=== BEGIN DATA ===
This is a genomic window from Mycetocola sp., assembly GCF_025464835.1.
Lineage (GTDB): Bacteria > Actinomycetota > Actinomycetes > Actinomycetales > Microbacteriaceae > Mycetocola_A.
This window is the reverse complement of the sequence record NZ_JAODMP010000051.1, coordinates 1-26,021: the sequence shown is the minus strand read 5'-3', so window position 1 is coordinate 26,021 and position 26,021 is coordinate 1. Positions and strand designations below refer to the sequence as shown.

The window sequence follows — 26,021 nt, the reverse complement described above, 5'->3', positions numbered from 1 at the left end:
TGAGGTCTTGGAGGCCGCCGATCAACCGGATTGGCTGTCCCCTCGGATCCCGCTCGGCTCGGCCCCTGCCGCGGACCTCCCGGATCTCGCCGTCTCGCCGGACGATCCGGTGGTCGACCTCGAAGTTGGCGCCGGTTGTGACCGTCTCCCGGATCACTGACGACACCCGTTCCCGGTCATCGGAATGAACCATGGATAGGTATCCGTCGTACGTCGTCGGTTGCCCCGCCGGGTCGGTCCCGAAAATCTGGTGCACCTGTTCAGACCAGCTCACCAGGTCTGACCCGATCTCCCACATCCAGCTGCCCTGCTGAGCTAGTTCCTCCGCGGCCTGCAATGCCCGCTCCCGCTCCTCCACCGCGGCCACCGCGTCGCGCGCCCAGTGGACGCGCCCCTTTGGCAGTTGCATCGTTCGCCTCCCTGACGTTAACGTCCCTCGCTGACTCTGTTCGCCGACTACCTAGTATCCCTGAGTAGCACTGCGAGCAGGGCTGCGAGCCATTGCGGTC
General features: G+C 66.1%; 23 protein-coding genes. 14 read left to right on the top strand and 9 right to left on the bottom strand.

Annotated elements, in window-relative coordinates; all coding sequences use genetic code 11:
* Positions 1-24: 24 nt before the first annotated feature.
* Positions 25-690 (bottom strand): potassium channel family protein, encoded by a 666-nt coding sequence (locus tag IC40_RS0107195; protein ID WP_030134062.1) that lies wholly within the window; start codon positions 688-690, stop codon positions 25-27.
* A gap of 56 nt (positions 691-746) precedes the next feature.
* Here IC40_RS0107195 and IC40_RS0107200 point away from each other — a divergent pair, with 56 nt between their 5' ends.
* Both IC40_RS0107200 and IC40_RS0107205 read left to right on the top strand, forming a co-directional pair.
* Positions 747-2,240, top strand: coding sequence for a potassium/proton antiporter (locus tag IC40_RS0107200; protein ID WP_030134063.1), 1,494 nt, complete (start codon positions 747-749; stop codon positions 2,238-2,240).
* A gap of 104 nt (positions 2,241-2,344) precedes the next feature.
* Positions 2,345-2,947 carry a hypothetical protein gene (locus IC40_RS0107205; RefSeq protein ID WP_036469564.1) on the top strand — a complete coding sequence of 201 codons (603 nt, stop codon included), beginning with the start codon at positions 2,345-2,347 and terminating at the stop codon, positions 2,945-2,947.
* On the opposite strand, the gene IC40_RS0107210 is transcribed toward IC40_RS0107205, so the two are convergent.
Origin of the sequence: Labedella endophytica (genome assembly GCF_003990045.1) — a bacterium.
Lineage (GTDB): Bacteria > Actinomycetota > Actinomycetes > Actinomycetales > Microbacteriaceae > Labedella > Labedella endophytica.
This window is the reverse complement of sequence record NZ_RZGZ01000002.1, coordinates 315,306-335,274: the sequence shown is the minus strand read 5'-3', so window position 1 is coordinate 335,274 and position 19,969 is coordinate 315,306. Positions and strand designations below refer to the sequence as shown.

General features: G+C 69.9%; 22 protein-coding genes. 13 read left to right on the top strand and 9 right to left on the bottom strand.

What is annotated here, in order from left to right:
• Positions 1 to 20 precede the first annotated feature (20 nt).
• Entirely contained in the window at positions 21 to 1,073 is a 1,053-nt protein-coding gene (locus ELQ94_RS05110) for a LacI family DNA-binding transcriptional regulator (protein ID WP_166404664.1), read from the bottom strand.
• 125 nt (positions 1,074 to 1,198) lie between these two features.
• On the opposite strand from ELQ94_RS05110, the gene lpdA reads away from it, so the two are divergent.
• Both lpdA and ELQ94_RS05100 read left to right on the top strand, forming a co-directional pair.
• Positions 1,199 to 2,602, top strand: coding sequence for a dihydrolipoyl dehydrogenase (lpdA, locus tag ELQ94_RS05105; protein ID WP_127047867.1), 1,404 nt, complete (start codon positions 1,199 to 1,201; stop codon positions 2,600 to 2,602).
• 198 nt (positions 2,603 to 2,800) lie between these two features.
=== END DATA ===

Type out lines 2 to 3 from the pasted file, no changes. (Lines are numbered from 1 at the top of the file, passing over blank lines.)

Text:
Lineage (GTDB): Bacteria > Actinomycetota > Actinomycetes > Actinomycetales > Microbacteriaceae > Mycetocola_A.
This window is the reverse complement of the sequence record NZ_JAODMP010000051.1, coordinates 1-26,021: the sequence shown is the minus strand read 5'-3', so window position 1 is coordinate 26,021 and position 26,021 is coordinate 1. Positions and strand designations below refer to the sequence as shown.